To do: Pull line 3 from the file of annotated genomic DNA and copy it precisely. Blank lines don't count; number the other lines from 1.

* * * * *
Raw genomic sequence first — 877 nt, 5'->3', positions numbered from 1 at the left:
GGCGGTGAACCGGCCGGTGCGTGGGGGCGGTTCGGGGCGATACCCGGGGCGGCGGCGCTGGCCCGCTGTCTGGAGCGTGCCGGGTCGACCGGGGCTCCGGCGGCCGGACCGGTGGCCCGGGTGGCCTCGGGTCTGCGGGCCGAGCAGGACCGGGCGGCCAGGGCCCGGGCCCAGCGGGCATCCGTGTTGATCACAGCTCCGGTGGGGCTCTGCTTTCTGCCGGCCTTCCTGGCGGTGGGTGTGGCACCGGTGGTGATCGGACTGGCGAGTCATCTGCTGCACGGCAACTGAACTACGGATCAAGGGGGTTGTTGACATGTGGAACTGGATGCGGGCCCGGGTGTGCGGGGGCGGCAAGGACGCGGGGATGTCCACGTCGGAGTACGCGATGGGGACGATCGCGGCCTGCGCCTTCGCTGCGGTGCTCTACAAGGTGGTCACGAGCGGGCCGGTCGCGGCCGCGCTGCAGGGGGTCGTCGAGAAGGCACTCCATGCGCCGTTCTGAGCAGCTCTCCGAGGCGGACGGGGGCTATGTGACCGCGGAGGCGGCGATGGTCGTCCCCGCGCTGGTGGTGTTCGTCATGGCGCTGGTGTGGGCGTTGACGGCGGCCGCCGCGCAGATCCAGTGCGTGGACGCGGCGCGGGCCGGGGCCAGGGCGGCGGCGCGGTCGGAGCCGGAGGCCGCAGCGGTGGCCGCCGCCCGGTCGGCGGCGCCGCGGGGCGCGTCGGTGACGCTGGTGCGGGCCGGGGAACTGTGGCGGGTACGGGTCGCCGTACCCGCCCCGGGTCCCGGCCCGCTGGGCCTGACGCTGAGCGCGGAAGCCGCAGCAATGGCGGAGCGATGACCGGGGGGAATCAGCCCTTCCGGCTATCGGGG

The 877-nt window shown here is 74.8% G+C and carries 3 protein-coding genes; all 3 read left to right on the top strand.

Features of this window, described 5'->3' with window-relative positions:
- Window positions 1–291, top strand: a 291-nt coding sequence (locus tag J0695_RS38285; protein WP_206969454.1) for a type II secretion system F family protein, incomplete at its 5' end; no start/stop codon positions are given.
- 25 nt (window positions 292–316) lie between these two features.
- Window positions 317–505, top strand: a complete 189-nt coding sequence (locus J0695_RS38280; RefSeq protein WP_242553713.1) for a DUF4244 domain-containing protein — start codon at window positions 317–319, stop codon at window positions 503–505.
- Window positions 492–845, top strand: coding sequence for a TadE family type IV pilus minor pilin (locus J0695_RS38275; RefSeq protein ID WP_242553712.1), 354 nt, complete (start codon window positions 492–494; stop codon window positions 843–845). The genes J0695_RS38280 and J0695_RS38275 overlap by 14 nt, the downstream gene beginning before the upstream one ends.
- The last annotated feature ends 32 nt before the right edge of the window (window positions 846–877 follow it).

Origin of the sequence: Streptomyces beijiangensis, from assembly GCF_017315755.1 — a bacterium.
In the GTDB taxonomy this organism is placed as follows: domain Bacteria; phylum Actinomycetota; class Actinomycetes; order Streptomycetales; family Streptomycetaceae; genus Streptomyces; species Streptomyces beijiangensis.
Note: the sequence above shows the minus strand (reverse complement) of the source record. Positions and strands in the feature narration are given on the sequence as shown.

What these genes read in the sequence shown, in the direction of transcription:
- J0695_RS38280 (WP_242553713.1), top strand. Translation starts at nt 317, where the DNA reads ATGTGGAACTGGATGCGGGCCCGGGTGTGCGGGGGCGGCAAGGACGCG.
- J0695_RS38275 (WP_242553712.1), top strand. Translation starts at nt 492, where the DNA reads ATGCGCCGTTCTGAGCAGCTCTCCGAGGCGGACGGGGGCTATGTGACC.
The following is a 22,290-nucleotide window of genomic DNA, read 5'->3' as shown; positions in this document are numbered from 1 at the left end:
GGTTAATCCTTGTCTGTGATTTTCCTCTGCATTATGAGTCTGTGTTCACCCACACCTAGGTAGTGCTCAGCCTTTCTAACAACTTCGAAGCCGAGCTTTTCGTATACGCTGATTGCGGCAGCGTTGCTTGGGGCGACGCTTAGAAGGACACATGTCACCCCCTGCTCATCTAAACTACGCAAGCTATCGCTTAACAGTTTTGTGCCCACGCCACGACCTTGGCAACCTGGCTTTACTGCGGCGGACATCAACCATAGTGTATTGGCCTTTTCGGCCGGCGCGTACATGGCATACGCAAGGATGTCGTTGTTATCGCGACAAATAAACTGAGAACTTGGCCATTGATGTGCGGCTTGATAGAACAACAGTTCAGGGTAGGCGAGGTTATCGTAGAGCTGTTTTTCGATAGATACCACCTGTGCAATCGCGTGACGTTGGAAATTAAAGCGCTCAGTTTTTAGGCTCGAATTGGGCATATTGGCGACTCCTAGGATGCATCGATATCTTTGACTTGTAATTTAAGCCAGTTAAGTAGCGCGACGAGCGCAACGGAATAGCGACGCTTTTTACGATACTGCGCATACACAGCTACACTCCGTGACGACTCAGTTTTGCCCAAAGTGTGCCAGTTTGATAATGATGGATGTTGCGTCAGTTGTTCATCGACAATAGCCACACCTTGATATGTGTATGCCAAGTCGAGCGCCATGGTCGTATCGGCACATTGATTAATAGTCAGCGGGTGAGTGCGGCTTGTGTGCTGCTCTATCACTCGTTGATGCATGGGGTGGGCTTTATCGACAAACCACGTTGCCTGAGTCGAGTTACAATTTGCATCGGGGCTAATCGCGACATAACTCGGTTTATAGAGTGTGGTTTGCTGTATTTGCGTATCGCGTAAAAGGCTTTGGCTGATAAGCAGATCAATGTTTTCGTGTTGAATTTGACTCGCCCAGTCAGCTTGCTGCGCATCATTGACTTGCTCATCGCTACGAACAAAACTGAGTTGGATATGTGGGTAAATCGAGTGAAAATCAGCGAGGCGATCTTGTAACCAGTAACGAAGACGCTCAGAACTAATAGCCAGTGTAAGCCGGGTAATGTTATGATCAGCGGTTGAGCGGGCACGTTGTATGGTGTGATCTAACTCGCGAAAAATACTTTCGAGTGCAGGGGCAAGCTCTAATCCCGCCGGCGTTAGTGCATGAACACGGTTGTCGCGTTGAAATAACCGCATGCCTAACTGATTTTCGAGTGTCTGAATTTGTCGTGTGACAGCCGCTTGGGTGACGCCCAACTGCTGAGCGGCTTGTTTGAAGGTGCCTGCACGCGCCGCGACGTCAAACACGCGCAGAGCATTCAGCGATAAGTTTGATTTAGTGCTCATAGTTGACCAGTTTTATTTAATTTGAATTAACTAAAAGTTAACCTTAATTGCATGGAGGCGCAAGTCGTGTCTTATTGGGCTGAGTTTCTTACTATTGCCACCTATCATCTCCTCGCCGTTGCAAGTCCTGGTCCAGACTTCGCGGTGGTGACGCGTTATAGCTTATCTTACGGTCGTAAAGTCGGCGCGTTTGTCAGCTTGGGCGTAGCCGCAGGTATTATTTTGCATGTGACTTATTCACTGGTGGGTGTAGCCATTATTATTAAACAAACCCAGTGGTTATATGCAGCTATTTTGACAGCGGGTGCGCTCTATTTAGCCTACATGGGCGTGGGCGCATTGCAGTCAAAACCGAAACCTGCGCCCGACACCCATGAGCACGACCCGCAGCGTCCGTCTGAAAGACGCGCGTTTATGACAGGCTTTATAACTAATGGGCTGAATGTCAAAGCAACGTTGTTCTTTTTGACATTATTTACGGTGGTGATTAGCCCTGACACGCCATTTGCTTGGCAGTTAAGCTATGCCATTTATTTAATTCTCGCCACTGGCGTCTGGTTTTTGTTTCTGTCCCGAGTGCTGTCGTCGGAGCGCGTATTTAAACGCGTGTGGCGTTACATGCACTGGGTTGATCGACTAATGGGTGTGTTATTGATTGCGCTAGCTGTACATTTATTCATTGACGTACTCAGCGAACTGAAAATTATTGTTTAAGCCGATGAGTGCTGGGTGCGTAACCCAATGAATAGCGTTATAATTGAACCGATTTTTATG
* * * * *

The 877-nt window shown here is 74.8% G+C and carries 3 protein-coding genes; all 3 read left to right on the top strand.